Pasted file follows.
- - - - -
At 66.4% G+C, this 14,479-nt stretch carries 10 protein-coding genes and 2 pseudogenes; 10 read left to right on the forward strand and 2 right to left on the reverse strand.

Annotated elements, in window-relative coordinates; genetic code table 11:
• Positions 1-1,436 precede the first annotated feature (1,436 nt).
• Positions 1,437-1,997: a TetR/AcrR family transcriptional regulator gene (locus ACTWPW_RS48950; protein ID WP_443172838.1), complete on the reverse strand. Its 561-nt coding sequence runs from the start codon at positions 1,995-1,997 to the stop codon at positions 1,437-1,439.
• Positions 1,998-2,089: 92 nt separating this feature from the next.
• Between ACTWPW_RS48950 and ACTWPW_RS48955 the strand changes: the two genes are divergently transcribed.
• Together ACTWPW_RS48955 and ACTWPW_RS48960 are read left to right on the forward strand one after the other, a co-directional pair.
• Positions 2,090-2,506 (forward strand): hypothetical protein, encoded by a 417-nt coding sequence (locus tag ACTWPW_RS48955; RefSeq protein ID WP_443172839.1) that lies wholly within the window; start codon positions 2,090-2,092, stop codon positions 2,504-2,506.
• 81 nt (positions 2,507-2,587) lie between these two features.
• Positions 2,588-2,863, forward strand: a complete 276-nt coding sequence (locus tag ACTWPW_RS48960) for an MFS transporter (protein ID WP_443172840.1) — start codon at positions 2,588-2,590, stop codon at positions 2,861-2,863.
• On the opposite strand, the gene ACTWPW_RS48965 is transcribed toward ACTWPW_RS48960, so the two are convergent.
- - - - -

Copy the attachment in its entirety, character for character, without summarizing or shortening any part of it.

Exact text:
At 66.4% G+C, this 14,479-nt stretch carries 10 protein-coding genes and 2 pseudogenes; 10 read left to right on the forward strand and 2 right to left on the reverse strand.

Annotated elements, in window-relative coordinates; genetic code table 11:
• Positions 1-1,436 precede the first annotated feature (1,436 nt).
• Positions 1,437-1,997: a TetR/AcrR family transcriptional regulator gene (locus ACTWPW_RS48950; protein ID WP_443172838.1), complete on the reverse strand. Its 561-nt coding sequence runs from the start codon at positions 1,995-1,997 to the stop codon at positions 1,437-1,439.
• Positions 1,998-2,089: 92 nt separating this feature from the next.
• Between ACTWPW_RS48950 and ACTWPW_RS48955 the strand changes: the two genes are divergently transcribed.
• Together ACTWPW_RS48955 and ACTWPW_RS48960 are read left to right on the forward strand one after the other, a co-directional pair.
• Positions 2,090-2,506 (forward strand): hypothetical protein, encoded by a 417-nt coding sequence (locus tag ACTWPW_RS48955; RefSeq protein ID WP_443172839.1) that lies wholly within the window; start codon positions 2,090-2,092, stop codon positions 2,504-2,506.
• 81 nt (positions 2,507-2,587) lie between these two features.
• Positions 2,588-2,863, forward strand: a complete 276-nt coding sequence (locus tag ACTWPW_RS48960) for an MFS transporter (protein ID WP_443172840.1) — start codon at positions 2,588-2,590, stop codon at positions 2,861-2,863.
• On the opposite strand, the gene ACTWPW_RS48965 is transcribed toward ACTWPW_RS48960, so the two are convergent.